Ben Todd | Jun 2, 2017 | 1
0 Balance Transfer Credit Card
Keep an Eye on Your Mailbox for the Applications
This is an optimal time for making this query. Since a majority of people may have run their current credit cards to the extent of their lines of credit during the holiday season, companies offering credit cards mail out many applications for new cards in January.
Caution should be exercised when considering the special offers made by credit card issuers at the first of the years, especially if you want to transfer balances from other cards. The demographic studies these companies run help them find ways of generating revenue for themselves and not for you.
Find the lowest possible interest rate you can when considering which credit card to apply for. The amount of your monthly payment will increase with higher interest rates. There are some things you should understand and be aware of before applying for a card with a low interest rate. Read the Fine Print
Transferring a large balance with a higher interest rate to a card with lower interest rates may be something you want to consider. However, this interest rate may expire after six months, something typically stated in very small print. Beware of the fine print, or you may end up agreeing to something you don’t have sufficient information about.
Low interest rate credit cards are wonderful, but if your credit history is poor, you will not get one. Getting approval for one of these card, if your credit is bad, just isn’t going to happen. People with excellent credit histories and scores are the consumers targeted for these cards.
“Increasing rates!” is of the pitfalls of credit cards with lower interest rates. They may seem attractive initially, but in fine print, they will state that the advertised rate is only good for a limited period of time.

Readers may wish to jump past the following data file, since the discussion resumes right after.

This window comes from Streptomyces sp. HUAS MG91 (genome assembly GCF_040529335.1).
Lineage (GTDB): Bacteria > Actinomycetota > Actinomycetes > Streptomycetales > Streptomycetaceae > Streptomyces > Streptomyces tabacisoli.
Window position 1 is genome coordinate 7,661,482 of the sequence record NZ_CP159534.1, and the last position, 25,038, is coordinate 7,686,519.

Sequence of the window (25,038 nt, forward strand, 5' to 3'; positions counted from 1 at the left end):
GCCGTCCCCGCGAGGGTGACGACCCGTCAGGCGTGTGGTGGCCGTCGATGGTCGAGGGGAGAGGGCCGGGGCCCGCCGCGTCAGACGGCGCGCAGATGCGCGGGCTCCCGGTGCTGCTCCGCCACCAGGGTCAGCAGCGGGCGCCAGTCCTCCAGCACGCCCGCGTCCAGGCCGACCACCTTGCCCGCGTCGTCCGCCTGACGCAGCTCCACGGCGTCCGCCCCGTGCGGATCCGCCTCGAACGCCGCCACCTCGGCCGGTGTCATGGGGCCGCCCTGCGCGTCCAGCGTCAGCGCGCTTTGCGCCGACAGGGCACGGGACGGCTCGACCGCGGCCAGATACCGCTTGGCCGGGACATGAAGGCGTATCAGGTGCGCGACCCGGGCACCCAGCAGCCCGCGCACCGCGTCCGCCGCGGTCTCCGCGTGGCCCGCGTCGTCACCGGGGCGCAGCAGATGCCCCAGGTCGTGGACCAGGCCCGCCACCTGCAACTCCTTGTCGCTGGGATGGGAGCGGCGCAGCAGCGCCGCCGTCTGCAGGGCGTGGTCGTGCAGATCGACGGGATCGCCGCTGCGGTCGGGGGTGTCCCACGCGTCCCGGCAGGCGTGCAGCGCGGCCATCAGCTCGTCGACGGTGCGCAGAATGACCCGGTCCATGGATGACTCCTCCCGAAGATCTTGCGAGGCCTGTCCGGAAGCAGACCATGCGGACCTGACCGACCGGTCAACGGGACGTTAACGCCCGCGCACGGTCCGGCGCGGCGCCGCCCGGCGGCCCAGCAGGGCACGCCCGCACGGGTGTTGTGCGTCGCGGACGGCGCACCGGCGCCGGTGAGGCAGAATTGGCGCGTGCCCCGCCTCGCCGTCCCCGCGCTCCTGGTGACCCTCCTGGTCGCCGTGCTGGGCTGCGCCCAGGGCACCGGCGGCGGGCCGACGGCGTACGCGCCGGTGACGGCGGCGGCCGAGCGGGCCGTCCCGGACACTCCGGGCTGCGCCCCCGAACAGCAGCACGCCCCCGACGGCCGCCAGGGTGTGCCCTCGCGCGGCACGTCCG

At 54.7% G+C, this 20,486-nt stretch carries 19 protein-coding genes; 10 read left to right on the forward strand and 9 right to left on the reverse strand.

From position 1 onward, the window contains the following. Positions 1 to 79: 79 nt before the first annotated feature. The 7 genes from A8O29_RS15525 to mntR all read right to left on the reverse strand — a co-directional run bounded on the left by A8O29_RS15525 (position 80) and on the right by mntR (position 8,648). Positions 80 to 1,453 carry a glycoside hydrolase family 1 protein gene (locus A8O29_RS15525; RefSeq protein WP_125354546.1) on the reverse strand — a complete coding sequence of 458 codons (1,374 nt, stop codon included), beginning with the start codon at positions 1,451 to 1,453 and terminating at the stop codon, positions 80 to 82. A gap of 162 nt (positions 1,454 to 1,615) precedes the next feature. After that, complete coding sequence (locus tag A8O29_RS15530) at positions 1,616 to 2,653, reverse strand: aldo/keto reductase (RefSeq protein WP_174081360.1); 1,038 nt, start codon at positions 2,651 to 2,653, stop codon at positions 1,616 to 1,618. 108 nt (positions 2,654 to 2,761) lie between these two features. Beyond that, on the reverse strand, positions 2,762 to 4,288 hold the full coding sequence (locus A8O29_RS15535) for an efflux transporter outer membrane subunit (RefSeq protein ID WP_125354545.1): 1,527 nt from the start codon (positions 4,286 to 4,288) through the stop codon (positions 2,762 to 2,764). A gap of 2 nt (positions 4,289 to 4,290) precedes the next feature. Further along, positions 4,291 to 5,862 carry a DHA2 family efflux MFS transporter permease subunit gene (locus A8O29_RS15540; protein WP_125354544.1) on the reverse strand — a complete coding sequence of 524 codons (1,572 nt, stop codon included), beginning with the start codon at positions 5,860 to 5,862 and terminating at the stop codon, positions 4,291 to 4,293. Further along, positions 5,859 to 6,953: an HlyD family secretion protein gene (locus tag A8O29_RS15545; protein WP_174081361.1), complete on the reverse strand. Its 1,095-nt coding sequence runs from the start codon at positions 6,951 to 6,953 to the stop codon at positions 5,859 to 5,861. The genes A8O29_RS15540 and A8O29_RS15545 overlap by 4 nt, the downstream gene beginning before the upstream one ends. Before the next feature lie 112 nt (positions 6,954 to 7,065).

Payments that are as little as a day late may cause your newly acquired low interest rate to terminate, and you will be charged a default rate that increases your rates up to 20% or higher. You can save money with low interest rates, but there’s no such thing as a free lunch. A Case in Point
A company offers you an application for credit card X. The offer promises the following:
* O% interest on balance transfers for 13 months with a balance transfer fee of 3%
* 0% on purchase for six months
* 15.9 % APR is typical
The card looks like a pretty good deal. Assuming that your interest rate will be 0% for a period of six months, you buy items using the card. You receive your statement and discover you are being charged and interest rate of 15.9%. When you inquire about the reason, the company representative informs you that your payments will be applied to the transfer balance first.
The 0% rate would have held if you had not purchased anything with the card. Since you used the card for purchases, however, the transfer balance must be paid in full before the 0% rate on purchases can begin.
Surprise! All of those details were included on the application form you signed!